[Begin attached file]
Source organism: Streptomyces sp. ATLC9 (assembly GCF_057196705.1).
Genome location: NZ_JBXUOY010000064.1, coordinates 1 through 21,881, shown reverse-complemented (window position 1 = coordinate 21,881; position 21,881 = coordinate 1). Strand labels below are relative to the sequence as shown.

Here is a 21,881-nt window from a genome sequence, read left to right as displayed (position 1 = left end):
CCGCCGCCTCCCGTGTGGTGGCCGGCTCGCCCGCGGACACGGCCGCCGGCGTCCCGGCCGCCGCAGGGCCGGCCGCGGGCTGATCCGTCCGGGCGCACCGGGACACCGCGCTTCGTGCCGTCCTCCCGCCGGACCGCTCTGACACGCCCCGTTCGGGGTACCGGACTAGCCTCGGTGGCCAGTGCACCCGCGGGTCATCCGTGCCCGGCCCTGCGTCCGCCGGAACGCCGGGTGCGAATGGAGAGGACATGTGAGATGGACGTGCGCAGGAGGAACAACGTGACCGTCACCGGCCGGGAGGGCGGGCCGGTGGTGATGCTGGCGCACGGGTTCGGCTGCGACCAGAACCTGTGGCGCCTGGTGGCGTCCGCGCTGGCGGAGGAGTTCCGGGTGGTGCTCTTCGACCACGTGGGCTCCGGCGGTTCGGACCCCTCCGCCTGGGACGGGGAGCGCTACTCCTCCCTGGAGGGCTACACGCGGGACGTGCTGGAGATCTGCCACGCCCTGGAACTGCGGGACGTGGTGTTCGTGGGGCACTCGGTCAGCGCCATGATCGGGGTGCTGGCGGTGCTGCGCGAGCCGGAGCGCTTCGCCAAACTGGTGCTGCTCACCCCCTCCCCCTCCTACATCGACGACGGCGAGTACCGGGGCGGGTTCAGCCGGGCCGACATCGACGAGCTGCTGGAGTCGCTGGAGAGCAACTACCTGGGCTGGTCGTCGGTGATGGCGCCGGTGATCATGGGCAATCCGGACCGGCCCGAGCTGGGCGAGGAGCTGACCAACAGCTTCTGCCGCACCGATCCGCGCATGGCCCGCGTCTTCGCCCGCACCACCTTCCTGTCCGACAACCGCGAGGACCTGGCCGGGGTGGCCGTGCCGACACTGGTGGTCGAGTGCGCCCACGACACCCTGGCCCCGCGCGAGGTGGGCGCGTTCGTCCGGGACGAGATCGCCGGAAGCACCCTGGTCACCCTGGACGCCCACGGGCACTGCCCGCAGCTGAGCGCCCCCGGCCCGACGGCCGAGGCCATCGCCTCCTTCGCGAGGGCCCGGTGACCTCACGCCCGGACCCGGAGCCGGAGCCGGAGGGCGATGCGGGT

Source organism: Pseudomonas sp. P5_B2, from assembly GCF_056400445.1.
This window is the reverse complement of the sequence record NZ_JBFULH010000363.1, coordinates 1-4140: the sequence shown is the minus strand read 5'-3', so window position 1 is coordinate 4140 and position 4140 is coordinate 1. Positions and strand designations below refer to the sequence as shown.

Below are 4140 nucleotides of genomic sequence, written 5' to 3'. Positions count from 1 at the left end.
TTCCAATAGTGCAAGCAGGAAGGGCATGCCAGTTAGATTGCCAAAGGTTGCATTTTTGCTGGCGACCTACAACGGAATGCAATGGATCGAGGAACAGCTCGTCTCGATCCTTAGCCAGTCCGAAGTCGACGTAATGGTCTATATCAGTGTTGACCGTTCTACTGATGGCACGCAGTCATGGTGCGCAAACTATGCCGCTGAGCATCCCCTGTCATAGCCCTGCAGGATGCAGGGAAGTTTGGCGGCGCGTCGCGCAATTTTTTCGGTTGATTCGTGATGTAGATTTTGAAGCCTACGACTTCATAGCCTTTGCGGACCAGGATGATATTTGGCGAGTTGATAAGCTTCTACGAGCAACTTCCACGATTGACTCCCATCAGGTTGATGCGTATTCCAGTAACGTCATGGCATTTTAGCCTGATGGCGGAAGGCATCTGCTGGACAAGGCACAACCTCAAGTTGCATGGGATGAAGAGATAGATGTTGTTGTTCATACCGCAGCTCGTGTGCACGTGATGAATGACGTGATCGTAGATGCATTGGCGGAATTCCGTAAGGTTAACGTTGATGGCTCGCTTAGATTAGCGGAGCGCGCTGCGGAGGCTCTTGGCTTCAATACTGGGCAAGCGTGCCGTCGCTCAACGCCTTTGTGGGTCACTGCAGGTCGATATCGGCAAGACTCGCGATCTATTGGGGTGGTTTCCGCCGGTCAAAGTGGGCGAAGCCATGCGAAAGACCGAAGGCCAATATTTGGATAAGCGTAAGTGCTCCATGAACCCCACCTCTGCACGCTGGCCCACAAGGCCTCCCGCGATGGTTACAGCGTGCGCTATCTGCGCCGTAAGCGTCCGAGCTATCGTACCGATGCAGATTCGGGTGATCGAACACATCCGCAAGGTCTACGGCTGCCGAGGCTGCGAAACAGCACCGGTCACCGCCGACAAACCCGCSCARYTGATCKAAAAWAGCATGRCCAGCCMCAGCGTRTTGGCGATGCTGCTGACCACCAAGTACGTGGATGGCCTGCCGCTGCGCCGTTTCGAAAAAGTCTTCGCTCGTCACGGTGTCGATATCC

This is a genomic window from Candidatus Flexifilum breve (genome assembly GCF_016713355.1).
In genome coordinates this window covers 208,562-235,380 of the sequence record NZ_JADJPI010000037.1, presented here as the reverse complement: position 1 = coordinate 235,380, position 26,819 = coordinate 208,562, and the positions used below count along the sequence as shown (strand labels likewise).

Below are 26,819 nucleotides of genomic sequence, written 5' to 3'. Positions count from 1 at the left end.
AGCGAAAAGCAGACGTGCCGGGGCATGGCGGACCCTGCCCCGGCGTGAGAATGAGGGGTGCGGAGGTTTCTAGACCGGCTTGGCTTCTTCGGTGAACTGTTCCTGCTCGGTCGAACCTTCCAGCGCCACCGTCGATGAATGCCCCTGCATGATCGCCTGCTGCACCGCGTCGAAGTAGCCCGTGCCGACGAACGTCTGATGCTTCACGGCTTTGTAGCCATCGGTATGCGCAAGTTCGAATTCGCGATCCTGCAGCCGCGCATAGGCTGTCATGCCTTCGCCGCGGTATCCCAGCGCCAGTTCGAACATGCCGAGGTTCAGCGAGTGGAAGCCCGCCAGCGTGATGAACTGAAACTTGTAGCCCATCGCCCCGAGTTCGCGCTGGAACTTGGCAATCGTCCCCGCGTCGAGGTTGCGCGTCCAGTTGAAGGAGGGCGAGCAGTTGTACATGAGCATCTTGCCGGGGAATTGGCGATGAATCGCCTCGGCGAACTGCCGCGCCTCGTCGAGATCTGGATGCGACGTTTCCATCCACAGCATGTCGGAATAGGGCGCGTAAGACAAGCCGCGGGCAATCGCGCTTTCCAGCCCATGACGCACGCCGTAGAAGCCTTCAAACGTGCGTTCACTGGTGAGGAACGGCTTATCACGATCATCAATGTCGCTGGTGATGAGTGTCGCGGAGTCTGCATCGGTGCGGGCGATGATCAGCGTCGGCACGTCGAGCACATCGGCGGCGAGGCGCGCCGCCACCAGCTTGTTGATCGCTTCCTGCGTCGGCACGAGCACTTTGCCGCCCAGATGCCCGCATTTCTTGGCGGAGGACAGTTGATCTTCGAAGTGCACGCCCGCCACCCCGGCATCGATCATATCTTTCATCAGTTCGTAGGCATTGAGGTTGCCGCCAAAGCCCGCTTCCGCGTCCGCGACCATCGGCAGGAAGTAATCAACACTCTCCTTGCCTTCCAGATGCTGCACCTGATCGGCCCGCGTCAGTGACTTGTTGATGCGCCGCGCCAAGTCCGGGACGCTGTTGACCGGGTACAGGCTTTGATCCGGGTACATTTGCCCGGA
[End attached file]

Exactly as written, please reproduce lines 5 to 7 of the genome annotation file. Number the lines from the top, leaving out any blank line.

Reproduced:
Source organism: Pseudomonas sp. P5_B2, from assembly GCF_056400445.1.
This window is the reverse complement of the sequence record NZ_JBFULH010000363.1, coordinates 1-4140: the sequence shown is the minus strand read 5'-3', so window position 1 is coordinate 4140 and position 4140 is coordinate 1. Positions and strand designations below refer to the sequence as shown.

Below are 4140 nucleotides of genomic sequence, written 5' to 3'. Positions count from 1 at the left end.